As you can remember, I have walked away from my former employer, whom we'll call Sid. I got everything that I need, except my back wages and correcting my Certification of Employment on account that Sid got the company address wrong.
Right now I have a new job from a woman whose business partner was Sid's client. His business partner, whom we call Brent, was so dissatisfied with my former employer's deliverables, he cancelled the project and gave it to my new boss.
As the project is back into the design phase, there isn't a decision yet who to include in the project.
My new boss, whom we call Kayla here, knows that I have worked with the project she got from Brent. Kayla knows that I resigned from my last job because I wasn't compensated well, and she believes Sid could not give Brent the deliverables because Sid just lost the employee to continue it for him. Me.
I have no idea how much of the project Sid turned over to Brent. But secretly testing my copy of the project's mobile client in my home I found out that the API endpoints are still working. My former company's endpoints still work. This pissed me off because having a domain means that Sid still has money. Money that Sid should have been paying us with. In our law employee payroll is number one priority.
This also has me worried. We outsource our APIs for all our projects. And if we don't do it ourselves for this project my team might find themselves compelled to establish communication with my former boss whenever we have a problem with the API.
I don't want to talk to Sid, and especially not coordinate with Kayla. Sid has a reputation for slandering his former employees. Sid claimed to have fired three of my former colleagues for not doing their jobs. But when I asked them, they told me that they will not give Sid their work for the said payroll cycles until he pays up. That is perfectly legal in my country, as non-compensation is grounds for the aggrieved party to refuse submitting their deliverables.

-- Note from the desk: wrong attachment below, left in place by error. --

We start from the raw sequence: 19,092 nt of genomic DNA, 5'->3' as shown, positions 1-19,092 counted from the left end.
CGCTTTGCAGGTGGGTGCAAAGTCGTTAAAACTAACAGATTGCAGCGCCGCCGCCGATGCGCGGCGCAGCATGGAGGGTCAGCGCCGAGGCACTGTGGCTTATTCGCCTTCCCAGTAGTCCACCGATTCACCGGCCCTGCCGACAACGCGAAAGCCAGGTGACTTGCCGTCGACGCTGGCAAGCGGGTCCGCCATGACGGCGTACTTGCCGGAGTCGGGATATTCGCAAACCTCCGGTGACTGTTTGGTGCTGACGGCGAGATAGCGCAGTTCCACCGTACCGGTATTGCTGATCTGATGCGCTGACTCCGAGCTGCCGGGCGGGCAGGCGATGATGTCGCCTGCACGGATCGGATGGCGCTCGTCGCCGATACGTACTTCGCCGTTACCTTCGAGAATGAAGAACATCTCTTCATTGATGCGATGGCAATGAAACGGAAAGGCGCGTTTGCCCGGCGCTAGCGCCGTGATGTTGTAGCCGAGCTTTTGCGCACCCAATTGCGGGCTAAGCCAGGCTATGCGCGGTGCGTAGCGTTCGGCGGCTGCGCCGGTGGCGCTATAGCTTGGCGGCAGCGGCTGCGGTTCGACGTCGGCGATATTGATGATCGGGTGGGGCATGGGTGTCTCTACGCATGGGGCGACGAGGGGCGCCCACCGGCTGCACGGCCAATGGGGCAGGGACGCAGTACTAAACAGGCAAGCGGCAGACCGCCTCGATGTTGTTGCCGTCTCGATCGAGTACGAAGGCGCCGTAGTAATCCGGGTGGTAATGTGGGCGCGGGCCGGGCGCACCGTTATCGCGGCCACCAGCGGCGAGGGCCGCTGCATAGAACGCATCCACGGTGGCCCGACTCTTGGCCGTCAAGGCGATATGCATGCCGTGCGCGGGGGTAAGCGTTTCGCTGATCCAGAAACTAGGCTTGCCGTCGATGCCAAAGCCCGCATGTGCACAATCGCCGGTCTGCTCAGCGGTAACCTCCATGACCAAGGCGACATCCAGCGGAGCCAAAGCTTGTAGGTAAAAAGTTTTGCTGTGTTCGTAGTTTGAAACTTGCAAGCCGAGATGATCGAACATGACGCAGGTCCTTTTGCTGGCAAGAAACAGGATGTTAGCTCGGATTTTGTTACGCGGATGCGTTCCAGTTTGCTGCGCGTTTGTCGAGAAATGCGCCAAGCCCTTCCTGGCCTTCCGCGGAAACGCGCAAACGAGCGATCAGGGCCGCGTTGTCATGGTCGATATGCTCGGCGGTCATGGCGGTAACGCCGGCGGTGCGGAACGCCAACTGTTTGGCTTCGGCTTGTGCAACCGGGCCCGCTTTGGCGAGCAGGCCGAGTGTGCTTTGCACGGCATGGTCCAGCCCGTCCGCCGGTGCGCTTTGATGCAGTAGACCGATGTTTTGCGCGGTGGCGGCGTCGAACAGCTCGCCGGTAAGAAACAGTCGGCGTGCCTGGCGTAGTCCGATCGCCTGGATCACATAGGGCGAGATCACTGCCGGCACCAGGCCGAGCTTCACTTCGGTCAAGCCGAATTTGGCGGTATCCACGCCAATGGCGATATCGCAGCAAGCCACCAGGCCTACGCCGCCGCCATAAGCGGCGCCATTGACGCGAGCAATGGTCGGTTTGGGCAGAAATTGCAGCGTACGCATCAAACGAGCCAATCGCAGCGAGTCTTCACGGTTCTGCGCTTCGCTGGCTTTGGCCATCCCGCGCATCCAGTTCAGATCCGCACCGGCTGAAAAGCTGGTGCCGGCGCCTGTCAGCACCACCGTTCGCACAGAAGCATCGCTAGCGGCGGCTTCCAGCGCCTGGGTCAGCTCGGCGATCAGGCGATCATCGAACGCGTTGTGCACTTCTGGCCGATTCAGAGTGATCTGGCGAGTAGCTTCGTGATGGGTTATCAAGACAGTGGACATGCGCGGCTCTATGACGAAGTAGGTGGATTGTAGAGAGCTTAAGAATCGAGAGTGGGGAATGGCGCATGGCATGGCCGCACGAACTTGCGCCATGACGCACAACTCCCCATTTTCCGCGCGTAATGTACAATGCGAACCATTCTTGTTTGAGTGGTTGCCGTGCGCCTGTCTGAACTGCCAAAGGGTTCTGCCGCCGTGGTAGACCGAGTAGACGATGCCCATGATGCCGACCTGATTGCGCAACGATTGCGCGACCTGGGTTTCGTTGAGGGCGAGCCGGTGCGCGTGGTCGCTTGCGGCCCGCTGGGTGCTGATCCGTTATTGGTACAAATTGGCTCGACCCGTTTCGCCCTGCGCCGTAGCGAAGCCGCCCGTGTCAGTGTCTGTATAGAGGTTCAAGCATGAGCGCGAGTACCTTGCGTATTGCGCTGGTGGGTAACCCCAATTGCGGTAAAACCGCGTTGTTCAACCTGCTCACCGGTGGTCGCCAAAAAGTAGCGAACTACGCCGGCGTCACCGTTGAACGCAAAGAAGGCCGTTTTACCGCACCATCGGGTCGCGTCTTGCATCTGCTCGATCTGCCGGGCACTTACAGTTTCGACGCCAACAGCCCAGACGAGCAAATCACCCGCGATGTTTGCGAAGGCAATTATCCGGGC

But I can't tell Kayla that the wrong way, otherwise I'll just come across as bitter at Sid. And I don't know how to tell her, or if I should tell her.
That being said, I do not want to accept the project until the API is completely turned over to my current company, or otherwise outsourced to another software company. It's probably okay for my former boss to find out that I'm with someone who took their project, but just to be on the safe side I don't want him to know where I work now. Just until I find out what kind of references he makes about me behind my back.
So, how do I subtly make my boss decide that I will not participate on the project until then? I know it's probably impossible, so if it is, then how do I handle Sid knowing about my employment with Kayla? Given Sid's reputation for slandering many of his former employees whom he didn't pay, I don't want him babbling nonsense to Kayla's ears. Or that even if he tries I want Kayla to believe me and not him.
I have the truth on my side. Kayla knows where Sid's new office is, and it's not the one Sid wrote on my COE. But I imagine I would have to do more than rely on that information.